3. If you got the Rambler bottle version of the 1/2 gallon I think it's because they're phasing it out in favor of the jug format for both gallon and 1/2 gallon. I personally like the sleek design no handle rambler style. When I got it, I could only find it at Dicks. Just looked an REI has it in their outlet on line for $50 marked down from $70. I do like the gallon jug though. My ice maker leaks, and I catch the water with a 2 liter soda bottle I cut the bottom off. I come away with a big cylindric ice block every few days. When I go out for a day of yardwork I drop the block of ice in and am good for a long run. Love the little lid mag-ing on to the cover too. Much better then some annoying plastic retainer or something spinning around and ultimately breaking off. I hope they changed their approach to the lids. I think some of mine came with it, other not. Handles I get uncharge as it's not a necessary accessory, but lids much less so. With that said...$10 bucks for a plastic handle?...really?...2 cents in China and it feels like you're getting jammed a bit. And I did buy one of those too, for a friend. Gal with small hands likes big coffee for her commute, but can't get a good grip on the 30 oz tumbler. Just remembered I got a couple of their Colster's for beer cans somewhere. Those were worth it too. Far better then dopey soggy foam drink cozzie's.
  4. I swore off PG a while back. The color has come back to my face and the sun shines every day now. Regarding their marketing....True dat. Just remembered I have tickets to see Rolling Stones at the Meadowlands. (Concert delayed June to Aug due to Mick heart surgery...he's fine...just did first show in Chicago this week.) BUT...I digress. I just remembered receiving an email promoting Rolling Stones branded Yeti gear. The ultimate marketing team up. Cause if you know the stones and buy their stuff... OMG you constantly get emails for Stones gear. So logically...Yeti Stones! Check it... That Yeti Roadie 20 is normally $200 bucks. It can hold a 12 pack on ice. Rolling Stones edition?...add $150 !
  5. This is the bottom of the 64 oz (1/2 gallon...but Rambler bottle style not jug style) I used to pound in tent stakes. I also etch my name in the bottom of all them with a dremel to keep them from getting "lost" so easy.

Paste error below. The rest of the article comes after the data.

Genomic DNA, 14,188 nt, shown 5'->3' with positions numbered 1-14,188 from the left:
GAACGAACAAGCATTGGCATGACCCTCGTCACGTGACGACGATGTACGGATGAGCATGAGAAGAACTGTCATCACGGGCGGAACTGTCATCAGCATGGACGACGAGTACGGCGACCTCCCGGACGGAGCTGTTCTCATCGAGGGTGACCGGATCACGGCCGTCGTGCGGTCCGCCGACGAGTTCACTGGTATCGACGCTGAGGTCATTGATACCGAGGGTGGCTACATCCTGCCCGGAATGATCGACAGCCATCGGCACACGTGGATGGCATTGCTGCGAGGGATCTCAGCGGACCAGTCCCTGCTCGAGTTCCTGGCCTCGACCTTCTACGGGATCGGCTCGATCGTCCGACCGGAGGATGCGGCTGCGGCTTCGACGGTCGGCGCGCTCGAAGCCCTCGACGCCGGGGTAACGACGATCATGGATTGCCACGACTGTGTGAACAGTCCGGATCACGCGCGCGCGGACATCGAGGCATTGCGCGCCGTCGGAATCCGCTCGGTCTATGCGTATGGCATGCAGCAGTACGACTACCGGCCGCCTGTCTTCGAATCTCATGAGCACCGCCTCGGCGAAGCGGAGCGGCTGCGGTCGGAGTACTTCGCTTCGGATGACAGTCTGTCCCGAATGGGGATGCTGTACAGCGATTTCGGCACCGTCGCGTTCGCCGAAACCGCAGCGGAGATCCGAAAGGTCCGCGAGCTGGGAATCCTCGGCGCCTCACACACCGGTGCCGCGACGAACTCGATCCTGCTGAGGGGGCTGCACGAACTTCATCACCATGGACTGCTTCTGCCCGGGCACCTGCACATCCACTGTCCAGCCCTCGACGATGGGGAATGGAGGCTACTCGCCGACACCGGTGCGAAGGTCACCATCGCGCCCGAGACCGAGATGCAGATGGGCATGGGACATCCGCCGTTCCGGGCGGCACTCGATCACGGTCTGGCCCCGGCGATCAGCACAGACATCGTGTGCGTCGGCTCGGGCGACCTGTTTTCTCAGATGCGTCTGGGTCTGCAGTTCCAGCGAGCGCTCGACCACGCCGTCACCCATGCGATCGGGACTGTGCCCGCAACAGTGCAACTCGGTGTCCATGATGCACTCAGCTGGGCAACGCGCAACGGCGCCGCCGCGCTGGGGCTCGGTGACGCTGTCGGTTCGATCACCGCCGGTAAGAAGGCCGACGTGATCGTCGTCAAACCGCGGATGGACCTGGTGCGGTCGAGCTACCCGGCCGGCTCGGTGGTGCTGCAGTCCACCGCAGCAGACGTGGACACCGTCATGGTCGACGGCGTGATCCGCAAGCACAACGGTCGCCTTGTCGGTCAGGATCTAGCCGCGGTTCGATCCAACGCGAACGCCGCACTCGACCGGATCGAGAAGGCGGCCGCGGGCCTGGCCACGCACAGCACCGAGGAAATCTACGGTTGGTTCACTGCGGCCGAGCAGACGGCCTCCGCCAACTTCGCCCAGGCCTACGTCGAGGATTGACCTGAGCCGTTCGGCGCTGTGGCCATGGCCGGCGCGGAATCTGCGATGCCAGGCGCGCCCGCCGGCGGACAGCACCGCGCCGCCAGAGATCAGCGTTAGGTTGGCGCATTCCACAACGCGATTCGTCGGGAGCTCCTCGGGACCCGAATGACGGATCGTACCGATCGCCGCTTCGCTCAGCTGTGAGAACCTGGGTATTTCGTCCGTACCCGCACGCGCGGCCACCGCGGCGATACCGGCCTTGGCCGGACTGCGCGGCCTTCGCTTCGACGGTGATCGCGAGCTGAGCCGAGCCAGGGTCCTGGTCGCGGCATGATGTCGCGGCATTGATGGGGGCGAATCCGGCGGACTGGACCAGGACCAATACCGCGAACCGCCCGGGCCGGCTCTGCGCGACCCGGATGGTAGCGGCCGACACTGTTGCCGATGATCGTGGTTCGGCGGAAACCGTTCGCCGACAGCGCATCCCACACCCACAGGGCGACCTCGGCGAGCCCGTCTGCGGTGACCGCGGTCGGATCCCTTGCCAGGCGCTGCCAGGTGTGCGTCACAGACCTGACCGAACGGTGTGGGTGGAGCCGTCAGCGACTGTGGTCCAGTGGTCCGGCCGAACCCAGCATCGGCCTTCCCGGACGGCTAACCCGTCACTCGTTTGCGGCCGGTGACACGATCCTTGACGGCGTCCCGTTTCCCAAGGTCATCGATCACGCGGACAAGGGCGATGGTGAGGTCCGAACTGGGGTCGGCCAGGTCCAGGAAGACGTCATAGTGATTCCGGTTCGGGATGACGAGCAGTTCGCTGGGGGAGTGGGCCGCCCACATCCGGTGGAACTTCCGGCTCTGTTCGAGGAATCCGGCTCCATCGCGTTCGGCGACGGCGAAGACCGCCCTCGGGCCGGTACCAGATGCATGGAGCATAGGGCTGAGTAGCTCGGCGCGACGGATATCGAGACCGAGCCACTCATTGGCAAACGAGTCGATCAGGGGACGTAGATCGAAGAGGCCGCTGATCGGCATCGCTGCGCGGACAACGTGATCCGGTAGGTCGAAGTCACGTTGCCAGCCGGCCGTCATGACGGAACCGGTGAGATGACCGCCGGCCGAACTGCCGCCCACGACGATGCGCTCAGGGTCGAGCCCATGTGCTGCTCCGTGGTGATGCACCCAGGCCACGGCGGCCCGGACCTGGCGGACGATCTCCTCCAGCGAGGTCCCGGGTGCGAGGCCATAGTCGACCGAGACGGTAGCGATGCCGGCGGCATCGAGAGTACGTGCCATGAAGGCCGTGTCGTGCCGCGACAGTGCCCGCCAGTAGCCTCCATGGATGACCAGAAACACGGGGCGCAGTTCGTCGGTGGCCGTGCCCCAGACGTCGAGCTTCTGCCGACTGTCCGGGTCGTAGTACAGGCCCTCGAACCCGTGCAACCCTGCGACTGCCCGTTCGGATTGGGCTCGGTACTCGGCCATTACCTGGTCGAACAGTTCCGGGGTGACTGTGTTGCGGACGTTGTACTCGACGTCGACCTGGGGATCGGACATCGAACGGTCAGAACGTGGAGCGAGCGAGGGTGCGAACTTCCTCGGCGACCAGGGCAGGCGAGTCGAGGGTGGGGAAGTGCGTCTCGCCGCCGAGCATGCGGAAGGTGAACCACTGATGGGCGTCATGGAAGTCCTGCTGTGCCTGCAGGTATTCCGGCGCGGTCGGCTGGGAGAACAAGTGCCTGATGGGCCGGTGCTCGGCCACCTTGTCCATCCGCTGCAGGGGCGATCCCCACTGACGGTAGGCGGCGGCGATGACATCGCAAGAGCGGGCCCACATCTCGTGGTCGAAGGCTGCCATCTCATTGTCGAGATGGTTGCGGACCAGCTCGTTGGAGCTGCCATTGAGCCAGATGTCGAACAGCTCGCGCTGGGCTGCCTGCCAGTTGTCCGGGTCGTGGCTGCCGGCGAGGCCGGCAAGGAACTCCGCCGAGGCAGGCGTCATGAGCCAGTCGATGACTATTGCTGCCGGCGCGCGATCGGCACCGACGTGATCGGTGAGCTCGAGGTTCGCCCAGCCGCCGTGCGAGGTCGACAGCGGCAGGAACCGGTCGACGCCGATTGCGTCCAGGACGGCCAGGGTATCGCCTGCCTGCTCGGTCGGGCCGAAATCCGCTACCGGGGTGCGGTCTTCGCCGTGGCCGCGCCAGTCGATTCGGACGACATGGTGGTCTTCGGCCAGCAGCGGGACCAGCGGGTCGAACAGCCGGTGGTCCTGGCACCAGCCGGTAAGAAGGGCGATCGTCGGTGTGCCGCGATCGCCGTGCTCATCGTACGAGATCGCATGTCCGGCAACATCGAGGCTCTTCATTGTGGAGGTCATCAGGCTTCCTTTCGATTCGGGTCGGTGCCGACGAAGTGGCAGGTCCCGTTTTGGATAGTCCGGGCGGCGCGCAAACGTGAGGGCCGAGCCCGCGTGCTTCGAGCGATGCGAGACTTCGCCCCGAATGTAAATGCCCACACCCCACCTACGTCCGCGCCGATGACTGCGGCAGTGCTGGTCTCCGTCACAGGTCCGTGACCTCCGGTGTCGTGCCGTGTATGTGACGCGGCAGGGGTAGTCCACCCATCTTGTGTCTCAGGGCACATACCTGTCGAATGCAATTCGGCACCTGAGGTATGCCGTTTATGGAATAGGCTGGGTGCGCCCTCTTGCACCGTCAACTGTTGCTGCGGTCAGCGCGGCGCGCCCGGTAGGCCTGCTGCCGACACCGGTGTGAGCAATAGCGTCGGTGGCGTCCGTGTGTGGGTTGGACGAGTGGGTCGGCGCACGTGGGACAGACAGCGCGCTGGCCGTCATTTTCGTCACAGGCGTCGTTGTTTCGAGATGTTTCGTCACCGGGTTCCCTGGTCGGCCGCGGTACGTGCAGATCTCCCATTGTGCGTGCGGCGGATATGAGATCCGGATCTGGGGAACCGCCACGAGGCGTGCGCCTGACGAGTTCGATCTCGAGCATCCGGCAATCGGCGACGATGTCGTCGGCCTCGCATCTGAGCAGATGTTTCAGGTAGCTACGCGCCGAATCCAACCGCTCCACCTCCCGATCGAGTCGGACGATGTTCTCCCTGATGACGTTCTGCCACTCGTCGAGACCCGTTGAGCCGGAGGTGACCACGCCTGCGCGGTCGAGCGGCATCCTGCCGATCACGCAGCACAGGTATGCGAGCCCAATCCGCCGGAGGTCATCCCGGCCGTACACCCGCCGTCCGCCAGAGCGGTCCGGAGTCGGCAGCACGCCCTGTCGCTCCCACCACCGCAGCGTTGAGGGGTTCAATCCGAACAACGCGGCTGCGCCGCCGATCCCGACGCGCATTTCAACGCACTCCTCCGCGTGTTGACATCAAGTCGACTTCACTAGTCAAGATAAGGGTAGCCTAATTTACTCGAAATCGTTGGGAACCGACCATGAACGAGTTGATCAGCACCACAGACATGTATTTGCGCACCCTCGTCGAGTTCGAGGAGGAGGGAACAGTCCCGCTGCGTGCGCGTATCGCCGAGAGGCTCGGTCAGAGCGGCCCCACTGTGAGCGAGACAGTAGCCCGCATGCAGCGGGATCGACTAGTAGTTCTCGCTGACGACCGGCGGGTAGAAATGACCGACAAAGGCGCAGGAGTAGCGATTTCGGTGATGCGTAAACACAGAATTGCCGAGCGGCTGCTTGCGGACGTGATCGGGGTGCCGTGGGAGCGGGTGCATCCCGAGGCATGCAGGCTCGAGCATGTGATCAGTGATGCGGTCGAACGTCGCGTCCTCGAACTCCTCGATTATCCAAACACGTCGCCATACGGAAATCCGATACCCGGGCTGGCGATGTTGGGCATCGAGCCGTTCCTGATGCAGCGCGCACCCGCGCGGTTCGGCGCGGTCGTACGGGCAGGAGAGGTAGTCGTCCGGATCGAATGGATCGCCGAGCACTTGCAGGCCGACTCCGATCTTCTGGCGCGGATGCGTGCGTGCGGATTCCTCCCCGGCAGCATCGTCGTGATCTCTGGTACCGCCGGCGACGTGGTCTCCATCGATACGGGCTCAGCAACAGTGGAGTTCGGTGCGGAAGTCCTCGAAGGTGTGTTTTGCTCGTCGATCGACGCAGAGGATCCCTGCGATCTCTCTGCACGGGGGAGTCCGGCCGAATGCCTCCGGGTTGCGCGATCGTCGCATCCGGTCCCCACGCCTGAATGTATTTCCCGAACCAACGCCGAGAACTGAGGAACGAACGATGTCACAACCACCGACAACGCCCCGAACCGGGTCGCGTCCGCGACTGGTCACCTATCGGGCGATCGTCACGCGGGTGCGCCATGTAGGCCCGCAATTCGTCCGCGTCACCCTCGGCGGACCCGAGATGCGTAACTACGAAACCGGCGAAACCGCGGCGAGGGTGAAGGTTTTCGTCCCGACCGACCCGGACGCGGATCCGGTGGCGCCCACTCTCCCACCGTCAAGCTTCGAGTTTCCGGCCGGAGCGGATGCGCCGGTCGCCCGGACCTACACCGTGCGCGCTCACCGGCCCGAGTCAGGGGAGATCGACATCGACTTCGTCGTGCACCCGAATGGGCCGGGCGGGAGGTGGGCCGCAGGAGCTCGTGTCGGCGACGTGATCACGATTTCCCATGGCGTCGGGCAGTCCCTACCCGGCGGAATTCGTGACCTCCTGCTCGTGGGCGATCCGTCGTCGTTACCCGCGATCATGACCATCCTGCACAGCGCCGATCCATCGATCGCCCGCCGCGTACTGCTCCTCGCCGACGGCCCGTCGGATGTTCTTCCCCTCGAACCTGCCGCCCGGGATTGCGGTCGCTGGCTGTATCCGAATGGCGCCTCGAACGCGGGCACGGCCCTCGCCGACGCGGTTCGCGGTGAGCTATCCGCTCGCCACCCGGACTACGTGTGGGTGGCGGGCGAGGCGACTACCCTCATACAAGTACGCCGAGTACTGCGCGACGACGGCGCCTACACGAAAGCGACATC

6. My Yeti collection lest anyone think I don't like their stuff. I do wish they would include the mag slider lid as original equipment with all their mugs. I get that it's neat/profitable for them to charge another $10 bucks on top of the already premium price for the drink ware people paid...but it leaves a bad taste in my mouth that I'm getting played a little bit. Still...they have good s**t, so I grumble and keep buying.
  7. It is incredible if you think about. Coolers have been around forever. Who would ever think you could re-invent such an old and established category and get people to happily fork over the price of a refrigerator for an ice chest. Gotta love it. Almost as good as bottling free water and getting people to pay for it...actually better as there's real value with Yeti and I think bottle water is just BS and actually detrimental in terms of packaging. PS- I still have a low-end blue plastic Coleman with white top I remember rushing into a K-mart to get for beer at one of the beach houses my friend's and I got in the early '90's. We drank that thing down and "made it happy" again so many times. Top is all slashed up from bait knives, but otherwise the thing still fine. Hinges fine. Drain stopper still on it. Can't get rid of it. So many memories, and I feel great every time I use it and think about how much mileage I got out of that 14 dollars.